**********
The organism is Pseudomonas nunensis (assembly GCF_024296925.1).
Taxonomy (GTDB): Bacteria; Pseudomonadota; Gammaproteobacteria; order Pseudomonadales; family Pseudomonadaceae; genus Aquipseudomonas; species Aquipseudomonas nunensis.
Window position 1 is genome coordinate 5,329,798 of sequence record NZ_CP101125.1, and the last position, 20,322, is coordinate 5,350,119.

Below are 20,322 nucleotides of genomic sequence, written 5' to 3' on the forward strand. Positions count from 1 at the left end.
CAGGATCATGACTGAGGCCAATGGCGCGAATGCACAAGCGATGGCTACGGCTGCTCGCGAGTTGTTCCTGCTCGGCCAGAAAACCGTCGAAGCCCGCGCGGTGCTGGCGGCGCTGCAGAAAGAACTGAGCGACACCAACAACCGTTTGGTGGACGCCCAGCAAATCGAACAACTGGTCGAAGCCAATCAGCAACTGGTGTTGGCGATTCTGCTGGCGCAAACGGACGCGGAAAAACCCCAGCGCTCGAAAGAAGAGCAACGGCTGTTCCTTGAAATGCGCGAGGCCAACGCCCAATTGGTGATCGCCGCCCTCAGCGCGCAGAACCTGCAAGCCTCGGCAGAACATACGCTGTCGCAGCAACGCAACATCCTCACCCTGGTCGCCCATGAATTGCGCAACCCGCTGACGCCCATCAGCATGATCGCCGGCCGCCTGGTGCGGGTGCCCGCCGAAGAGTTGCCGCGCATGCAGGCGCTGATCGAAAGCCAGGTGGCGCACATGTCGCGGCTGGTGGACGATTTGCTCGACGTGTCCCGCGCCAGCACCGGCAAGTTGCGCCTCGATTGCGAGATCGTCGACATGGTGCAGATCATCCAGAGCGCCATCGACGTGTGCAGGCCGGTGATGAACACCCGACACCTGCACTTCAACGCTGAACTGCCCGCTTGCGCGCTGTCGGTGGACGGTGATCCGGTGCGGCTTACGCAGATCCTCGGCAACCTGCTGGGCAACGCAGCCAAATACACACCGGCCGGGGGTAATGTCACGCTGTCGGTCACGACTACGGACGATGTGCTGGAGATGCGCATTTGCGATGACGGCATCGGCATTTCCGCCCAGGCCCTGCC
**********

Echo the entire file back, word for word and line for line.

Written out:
The organism is Pseudomonas nunensis (assembly GCF_024296925.1).
Taxonomy (GTDB): Bacteria; Pseudomonadota; Gammaproteobacteria; order Pseudomonadales; family Pseudomonadaceae; genus Aquipseudomonas; species Aquipseudomonas nunensis.
Window position 1 is genome coordinate 5,329,798 of sequence record NZ_CP101125.1, and the last position, 20,322, is coordinate 5,350,119.

Below are 20,322 nucleotides of genomic sequence, written 5' to 3' on the forward strand. Positions count from 1 at the left end.
CAGGATCATGACTGAGGCCAATGGCGCGAATGCACAAGCGATGGCTACGGCTGCTCGCGAGTTGTTCCTGCTCGGCCAGAAAACCGTCGAAGCCCGCGCGGTGCTGGCGGCGCTGCAGAAAGAACTGAGCGACACCAACAACCGTTTGGTGGACGCCCAGCAAATCGAACAACTGGTCGAAGCCAATCAGCAACTGGTGTTGGCGATTCTGCTGGCGCAAACGGACGCGGAAAAACCCCAGCGCTCGAAAGAAGAGCAACGGCTGTTCCTTGAAATGCGCGAGGCCAACGCCCAATTGGTGATCGCCGCCCTCAGCGCGCAGAACCTGCAAGCCTCGGCAGAACATACGCTGTCGCAGCAACGCAACATCCTCACCCTGGTCGCCCATGAATTGCGCAACCCGCTGACGCCCATCAGCATGATCGCCGGCCGCCTGGTGCGGGTGCCCGCCGAAGAGTTGCCGCGCATGCAGGCGCTGATCGAAAGCCAGGTGGCGCACATGTCGCGGCTGGTGGACGATTTGCTCGACGTGTCCCGCGCCAGCACCGGCAAGTTGCGCCTCGATTGCGAGATCGTCGACATGGTGCAGATCATCCAGAGCGCCATCGACGTGTGCAGGCCGGTGATGAACACCCGACACCTGCACTTCAACGCTGAACTGCCCGCTTGCGCGCTGTCGGTGGACGGTGATCCGGTGCGGCTTACGCAGATCCTCGGCAACCTGCTGGGCAACGCAGCCAAATACACACCGGCCGGGGGTAATGTCACGCTGTCGGTCACGACTACGGACGATGTGCTGGAGATGCGCATTTGCGATGACGGCATCGGCATTTCCGCCCAGGCCCTGCC